MemoryDependenceAnalysis Bug or Feature?

Hello,

I’m taking a really good look at the MemoryDependenceAnalysis pass, but I’m slightly confused about one little thing. I think it’s a bug but I’m not confident enough to submit a bug report.

Is there a reason why read-only calls are considered to “clobber” pointers in the non-load case (which is what gets returned due to the fall-through in the switch – see below). It seems this should be returning a “def” instead. My thinking is the code should look like this (from line 288 on, +++ marks addition):

// See if this instruction (e.g. a call or vaarg) mod/ref’s the pointer.
switch (AA->getModRefInfo(Inst, MemPtr, MemSize)) {
case AliasAnalysis::NoModRef:
// If the call has no effect on the queried pointer, just ignore it.
continue;
case AliasAnalysis::Mod:
// If we’re in an invariant region, we can ignore calls that ONLY
// modify the pointer.
if (InvariantTag) continue;
return MemDepResult::getClobber(Inst);
case AliasAnalysis::Ref:
// If the call is known to never store to the pointer, and if this is a
// load query, we can safely ignore it (scan past it).
if (isLoad)
continue;
+++ return MemDepResult::getDef(Inst);
default:
// Otherwise, there is a potential dependence. Return a clobber.
return MemDepResult::getClobber(Inst);
}

If this seems right to you too, I’ve attached the patch. If this isn’t right, can someone please explain the logic?

Thanks,
Marc

MDA.patch (537 Bytes)

Since isLoad == false means we're looking at a store, what this does
is making the store *p depend on the load *p. This is correct -- you
can't move store before load, otherwise load will start returning a
different value.

Eugene

Yes, I’m not arguing that there is a dependence, just that it’s not a clobber dependence. The case of a load is already considered earlier in that function and with isLoad == false it returns MemDepResult::getDef(). My question is: why should a read-only call (which yields AliasAnalysis::Ref and is handled in this code fragment) be any different from e.g. a load. Isn’t a read-only call effectively just a series of loads from a memory-dependence perspective?

In other words, why does this code fragment return MemDepResult::getClobber() instead of MemDepResult::getDef() for a read-only call?

Sorry, I misunderstood the question.
The difference between a load and a read-only call is that load can be
used as the value of the memory location. E.g. DeadStoreElimination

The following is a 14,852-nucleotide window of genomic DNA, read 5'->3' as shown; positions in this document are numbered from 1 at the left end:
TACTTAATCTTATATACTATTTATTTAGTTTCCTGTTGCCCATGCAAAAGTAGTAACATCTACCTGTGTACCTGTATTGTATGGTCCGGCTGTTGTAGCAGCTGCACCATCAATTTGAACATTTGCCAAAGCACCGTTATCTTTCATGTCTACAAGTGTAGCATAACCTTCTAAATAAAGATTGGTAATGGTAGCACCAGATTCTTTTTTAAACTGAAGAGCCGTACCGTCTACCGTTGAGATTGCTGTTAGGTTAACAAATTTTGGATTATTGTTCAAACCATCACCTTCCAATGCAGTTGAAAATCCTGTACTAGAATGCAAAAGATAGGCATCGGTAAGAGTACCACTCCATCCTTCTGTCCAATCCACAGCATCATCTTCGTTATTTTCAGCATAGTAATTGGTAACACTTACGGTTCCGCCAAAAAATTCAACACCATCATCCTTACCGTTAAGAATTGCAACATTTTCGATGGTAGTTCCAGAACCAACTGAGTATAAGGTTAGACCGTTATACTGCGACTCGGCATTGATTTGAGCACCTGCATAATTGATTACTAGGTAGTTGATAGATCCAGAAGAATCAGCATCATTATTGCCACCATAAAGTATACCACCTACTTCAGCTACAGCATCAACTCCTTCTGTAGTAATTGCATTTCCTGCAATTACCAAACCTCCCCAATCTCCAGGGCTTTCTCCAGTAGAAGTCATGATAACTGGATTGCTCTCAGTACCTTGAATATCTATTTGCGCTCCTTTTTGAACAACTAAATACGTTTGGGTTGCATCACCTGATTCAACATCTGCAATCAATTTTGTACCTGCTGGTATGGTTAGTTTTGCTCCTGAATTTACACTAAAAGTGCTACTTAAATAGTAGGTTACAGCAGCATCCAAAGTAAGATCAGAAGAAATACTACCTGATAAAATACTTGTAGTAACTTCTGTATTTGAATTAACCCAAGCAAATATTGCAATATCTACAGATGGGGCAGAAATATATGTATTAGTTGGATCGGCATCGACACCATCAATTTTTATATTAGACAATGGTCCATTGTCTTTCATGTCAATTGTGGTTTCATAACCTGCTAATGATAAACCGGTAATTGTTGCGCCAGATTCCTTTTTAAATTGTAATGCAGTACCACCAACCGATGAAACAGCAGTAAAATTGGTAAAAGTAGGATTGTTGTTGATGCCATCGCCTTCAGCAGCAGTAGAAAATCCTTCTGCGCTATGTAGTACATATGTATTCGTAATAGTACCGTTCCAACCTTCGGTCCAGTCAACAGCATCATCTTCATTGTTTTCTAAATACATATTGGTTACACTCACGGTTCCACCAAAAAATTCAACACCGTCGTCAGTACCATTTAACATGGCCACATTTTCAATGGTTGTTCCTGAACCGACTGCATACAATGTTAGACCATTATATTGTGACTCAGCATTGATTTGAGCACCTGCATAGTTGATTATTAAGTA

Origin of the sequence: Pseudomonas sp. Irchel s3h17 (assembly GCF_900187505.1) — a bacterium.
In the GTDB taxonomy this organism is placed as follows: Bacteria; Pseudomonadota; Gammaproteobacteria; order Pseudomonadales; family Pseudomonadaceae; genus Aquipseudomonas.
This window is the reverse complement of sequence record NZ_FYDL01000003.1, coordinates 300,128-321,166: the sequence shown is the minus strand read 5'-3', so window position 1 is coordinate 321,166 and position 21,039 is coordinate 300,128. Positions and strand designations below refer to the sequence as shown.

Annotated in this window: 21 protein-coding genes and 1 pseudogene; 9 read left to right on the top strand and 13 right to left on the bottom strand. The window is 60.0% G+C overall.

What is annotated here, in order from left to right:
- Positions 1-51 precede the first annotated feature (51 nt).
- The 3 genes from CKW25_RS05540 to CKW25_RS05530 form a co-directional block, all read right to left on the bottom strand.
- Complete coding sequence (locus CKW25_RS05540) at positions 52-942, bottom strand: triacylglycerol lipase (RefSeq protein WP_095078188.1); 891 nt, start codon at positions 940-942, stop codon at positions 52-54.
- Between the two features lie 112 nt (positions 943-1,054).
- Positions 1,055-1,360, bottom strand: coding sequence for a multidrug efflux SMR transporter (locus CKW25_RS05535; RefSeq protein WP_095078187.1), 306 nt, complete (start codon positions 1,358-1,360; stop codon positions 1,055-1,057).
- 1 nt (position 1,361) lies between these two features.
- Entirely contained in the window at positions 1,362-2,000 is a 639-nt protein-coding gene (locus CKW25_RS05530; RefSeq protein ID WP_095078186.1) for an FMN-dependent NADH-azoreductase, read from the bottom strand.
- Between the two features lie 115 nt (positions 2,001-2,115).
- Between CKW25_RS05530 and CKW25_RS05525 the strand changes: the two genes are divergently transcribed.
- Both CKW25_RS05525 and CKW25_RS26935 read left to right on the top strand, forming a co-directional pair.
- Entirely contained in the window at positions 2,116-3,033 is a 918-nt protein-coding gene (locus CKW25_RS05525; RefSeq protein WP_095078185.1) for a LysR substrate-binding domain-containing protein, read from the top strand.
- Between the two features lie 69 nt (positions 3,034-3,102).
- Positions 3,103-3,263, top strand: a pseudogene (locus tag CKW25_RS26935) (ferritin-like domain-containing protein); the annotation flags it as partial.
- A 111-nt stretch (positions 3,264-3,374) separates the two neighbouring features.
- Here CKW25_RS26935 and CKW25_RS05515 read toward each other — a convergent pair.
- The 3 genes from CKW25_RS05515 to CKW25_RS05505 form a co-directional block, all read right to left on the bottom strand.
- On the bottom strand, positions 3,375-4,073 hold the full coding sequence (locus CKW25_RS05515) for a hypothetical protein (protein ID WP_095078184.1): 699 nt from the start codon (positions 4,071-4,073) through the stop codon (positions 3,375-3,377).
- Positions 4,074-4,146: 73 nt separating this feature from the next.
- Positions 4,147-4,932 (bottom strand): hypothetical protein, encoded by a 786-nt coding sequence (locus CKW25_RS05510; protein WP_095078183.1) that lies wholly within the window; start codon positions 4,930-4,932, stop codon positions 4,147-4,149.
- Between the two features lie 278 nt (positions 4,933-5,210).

pass removes a store that stores a just loaded value back into the
same location. To do this it checks if the stored value is the value
of load. Read-only call cannot be used like this.
This being said, I don't know if this is the reason for the current
logic, and DSE won't break with your change -- it checks if Def is
indeed a load.

A related question -- it looks like memdep returns Def for store to
load dependence even when they MayAlias. Should it return Clobber for
MayAlias and Def for MustAlias? With the current logic DSE has to
check that SI->getPointerOperand() == DepLoad->getPointerOperand(),
though this is not strictly necessary -- they can be different values
but be MustAlias.

Eugene

Sorry, I misunderstood the question.
The difference between a load and a read-only call is that load can be
used as the value of the memory location. E.g. DeadStoreElimination
pass removes a store that stores a just loaded value back into the
same location. To do this it checks if the stored value is the value
of load. Read-only call cannot be used like this.
This being said, I don’t know if this is the reason for the current
logic, and DSE won’t break with your change – it checks if Def is
indeed a load.

Well as a matter of consistency I think a Def is more appropriate. DSE is just one consumer of memdep analysis, and the analysis I have in mind does not use memdep in the way that DSE or GVN does.

A related question – it looks like memdep returns Def for store to
load dependence even when they MayAlias. Should it return Clobber for
MayAlias and Def for MustAlias? With the current logic DSE has to
check that SI->getPointerOperand() == DepLoad->getPointerOperand(),
though this is not strictly necessary – they can be different values
but be MustAlias.

Personally, I find the Def vs. Clobber distinction rather arbitrary and not very intuitive. A may-alias store “clobbers” but a must-alias store is a “def”? I understand why there is a distinction, but the naming is poor. The comments say the naming is “unusual but pragmatic”, but I have to disagree and say that the information is pragmatic only for a particular set of consumer analyses/transformations, and not across all possible consumers.

As an aside, a newcomer’s understanding is also compromised trying to compress everything into the two bits inside MemDepResult. I understand the desire to meet this constraint, but with three bits you could represent may/must-alias with one bit, ref/mod/invalid/nonlocal with the other two bits and it would be easier to work with.